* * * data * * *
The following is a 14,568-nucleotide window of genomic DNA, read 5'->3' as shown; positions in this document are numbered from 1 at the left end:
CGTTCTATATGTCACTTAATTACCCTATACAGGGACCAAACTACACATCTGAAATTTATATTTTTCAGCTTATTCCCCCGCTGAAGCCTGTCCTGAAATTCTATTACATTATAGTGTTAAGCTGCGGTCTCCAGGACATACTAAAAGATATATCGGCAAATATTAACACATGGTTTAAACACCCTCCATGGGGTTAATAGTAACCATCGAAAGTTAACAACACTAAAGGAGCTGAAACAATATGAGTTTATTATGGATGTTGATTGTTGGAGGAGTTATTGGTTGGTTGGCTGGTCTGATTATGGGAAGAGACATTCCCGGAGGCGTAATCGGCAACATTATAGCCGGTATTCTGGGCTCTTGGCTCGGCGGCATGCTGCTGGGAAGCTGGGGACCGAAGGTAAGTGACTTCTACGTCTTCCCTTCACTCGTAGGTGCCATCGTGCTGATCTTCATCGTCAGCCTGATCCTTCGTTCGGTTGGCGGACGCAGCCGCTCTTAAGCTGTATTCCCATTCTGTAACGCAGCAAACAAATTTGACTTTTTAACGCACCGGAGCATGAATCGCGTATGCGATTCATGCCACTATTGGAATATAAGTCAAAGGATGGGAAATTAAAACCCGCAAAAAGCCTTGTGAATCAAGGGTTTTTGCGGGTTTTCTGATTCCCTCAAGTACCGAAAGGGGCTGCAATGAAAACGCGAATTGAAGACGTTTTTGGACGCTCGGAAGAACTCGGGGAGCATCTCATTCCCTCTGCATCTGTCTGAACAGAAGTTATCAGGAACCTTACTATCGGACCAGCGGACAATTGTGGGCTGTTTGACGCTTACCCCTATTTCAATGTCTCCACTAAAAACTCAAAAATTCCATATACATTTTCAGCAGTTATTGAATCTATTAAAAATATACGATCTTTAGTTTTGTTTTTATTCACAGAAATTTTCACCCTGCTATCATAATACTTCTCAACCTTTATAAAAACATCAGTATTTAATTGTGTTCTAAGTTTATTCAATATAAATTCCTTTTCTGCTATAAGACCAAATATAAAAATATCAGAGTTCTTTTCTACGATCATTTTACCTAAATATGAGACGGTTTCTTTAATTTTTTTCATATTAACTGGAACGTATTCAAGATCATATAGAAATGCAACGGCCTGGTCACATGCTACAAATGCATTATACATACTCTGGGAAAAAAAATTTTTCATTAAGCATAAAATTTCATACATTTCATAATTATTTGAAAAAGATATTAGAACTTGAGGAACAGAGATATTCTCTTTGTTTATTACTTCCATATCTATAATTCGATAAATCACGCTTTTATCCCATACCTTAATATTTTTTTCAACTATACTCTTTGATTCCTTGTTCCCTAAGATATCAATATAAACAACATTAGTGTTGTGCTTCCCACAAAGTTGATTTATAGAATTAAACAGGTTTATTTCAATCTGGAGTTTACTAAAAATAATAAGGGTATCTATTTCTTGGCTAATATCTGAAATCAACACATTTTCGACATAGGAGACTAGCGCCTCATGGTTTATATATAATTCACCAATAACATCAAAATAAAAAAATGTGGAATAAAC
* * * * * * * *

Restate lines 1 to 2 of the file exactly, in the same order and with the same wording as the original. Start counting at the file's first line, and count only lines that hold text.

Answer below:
The following is a 14,568-nucleotide window of genomic DNA, read 5'->3' as shown; positions in this document are numbered from 1 at the left end:
CGTTCTATATGTCACTTAATTACCCTATACAGGGACCAAACTACACATCTGAAATTTATATTTTTCAGCTTATTCCCCCGCTGAAGCCTGTCCTGAAATTCTATTACATTATAGTGTTAAGCTGCGGTCTCCAGGACATACTAAAAGATATATCGGCAAATATTAACACATGGTTTAAACACCCTCCATGGGGTTAATAGTAACCATCGAAAGTTAACAACACTAAAGGAGCTGAAACAATATGAGTTTATTATGGATGTTGATTGTTGGAGGAGTTATTGGTTGGTTGGCTGGTCTGATTATGGGAAGAGACATTCCCGGAGGCGTAATCGGCAACATTATAGCCGGTATTCTGGGCTCTTGGCTCGGCGGCATGCTGCTGGGAAGCTGGGGACCGAAGGTAAGTGACTTCTACGTCTTCCCTTCACTCGTAGGTGCCATCGTGCTGATCTTCATCGTCAGCCTGATCCTTCGTTCGGTTGGCGGACGCAGCCGCTCTTAAGCTGTATTCCCATTCTGTAACGCAGCAAACAAATTTGACTTTTTAACGCACCGGAGCATGAATCGCGTATGCGATTCATGCCACTATTGGAATATAAGTCAAAGGATGGGAAATTAAAACCCGCAAAAAGCCTTGTGAATCAAGGGTTTTTGCGGGTTTTCTGATTCCCTCAAGTACCGAAAGGGGCTGCAATGAAAACGCGAATTGAAGACGTTTTTGGACGCTCGGAAGAACTCGGGGAGCATCTCATTCCCTCTGCATCTGTCTGAACAGAAGTTATCAGGAACCTTACTATCGGACCAGCGGACAATTGTGGGCTGTTTGACGCTTACCCCTATTTCAATGTCTCCACTAAAAACTCAAAAATTCCATATACATTTTCAGCAGTTATTGAATCTATTAAAAATATACGATCTTTAGTTTTGTTTTTATTCACAGAAATTTTCACCCTGCTATCATAATACTTCTCAACCTTTATAAAAACATCAGTATTTAATTGTGTTCTAAGTTTATTCAATATAAATTCCTTTTCTGCTATAAGACCAAATATAAAAATATCAGAGTTCTTTTCTACGATCATTTTACCTAAATATGAGACGGTTTCTTTAATTTTTTTCATATTAACTGGAACGTATTCAAGATCATATAGAAATGCAACGGCCTGGTCACATGCTACAAATGCATTATACATACTCTGGGAAAAAAAATTTTTCATTAAGCATAAAATTTCATACATTTCATAATTATTTGAAAAAGATATTAGAACTTGAGGAACAGAGATATTCTCTTTGTTTATTACTTCCATATCTATAATTCGATAAATCACGCTTTTATCCCATACCTTAATATTTTTTTCAACTATACTCTTTGATTCCTTGTTCCCTAAGATATCAATATAAACAACATTAGTGTTGTGCTTCCCACAAAGTTGATTTATAGAATTAAACAGGTTTATTTCAATCTGGAGTTTACTAAAAATAATAAGGGTATCTATTTCTTGGCTAATATCTGAAATCAACACATTTTCGACATAGGAGACTAGCGCCTCATGGTTTATATATAATTCACCAATAACATCAAAATAAAAAAATGTGGAATAAAC